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@Tonster521  The reason I even bother to mention Romney is the question jamesdjohnston asks in the first post is there “something he is missing that could get me into trouble.”

 

You and I both know there is no reason for him to agonize over his 401k to IRA transfers he is not doing anything illegal. As a matter of fact, it’s a very wise decision he is making. Good for jamesdjohnston more people should follow his advice if they can afford to.

 

As for Romney I use him only as an example of someone that has been able to take advantage of the carried interest loopholes to grow his IRA to $102 million (2012). Putting up shares of startup companies into retirement accounts is not something your average American can do.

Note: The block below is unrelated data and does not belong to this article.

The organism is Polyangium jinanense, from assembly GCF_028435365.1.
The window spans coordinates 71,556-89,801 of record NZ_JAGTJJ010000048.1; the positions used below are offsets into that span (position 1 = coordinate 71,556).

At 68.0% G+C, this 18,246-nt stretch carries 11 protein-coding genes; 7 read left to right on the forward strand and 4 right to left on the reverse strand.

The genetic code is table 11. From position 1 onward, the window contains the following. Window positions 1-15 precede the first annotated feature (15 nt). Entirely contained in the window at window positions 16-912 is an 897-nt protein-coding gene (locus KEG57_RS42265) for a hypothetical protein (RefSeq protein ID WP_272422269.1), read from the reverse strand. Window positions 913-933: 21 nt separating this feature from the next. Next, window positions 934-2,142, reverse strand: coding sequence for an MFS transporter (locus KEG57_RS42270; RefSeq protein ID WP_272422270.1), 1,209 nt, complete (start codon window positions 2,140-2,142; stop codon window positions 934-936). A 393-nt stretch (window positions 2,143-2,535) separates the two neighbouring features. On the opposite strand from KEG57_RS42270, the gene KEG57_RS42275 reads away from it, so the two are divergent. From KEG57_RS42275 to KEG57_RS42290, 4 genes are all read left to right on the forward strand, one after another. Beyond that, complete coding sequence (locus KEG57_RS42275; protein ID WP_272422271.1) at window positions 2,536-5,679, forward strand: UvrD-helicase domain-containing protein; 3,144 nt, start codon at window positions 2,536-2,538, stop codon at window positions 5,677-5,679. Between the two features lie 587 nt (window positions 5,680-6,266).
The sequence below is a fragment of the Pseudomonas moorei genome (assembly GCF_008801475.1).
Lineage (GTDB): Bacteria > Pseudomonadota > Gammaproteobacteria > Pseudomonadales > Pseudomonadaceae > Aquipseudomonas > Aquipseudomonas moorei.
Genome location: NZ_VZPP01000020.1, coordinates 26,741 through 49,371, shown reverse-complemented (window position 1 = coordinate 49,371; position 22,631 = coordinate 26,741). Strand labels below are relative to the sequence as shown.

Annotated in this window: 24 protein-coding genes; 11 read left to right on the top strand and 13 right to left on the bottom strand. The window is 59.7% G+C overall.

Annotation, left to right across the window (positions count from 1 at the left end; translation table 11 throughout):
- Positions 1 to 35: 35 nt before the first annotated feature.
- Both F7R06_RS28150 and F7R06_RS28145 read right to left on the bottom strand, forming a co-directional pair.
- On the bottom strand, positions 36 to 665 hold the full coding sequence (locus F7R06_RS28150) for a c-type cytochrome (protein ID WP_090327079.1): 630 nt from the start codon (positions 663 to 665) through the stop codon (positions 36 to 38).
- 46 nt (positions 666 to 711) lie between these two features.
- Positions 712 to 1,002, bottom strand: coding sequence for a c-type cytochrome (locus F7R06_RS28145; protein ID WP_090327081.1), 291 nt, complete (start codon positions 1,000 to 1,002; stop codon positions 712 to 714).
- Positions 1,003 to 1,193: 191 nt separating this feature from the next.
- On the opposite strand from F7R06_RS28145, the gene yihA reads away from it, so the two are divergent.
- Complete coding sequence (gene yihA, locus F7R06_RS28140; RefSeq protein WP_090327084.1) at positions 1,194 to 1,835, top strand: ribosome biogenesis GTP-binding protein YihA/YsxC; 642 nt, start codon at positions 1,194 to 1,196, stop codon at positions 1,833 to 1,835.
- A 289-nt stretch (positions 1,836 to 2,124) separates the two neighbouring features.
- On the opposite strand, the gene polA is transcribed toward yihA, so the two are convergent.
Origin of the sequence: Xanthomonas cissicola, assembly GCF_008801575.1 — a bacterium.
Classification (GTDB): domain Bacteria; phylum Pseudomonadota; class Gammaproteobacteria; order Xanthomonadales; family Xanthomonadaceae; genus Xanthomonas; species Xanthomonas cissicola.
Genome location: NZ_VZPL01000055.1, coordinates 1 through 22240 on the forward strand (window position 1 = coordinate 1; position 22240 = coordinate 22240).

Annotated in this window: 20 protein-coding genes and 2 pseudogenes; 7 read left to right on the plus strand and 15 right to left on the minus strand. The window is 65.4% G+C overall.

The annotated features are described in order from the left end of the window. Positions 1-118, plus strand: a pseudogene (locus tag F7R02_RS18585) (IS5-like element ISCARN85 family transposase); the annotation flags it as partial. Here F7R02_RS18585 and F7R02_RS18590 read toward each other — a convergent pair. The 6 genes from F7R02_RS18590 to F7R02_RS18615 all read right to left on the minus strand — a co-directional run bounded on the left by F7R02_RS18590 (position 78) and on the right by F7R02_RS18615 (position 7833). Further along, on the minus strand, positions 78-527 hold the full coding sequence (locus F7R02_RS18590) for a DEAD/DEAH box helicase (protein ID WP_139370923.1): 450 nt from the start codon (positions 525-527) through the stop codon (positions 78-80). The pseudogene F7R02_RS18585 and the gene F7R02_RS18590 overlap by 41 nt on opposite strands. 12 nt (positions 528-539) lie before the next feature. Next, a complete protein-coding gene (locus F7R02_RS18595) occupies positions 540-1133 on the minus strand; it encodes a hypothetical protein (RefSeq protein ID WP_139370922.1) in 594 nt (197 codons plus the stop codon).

Romney is not worried about getting into trouble and neither should jamesdjohnston.

 

Conversationalist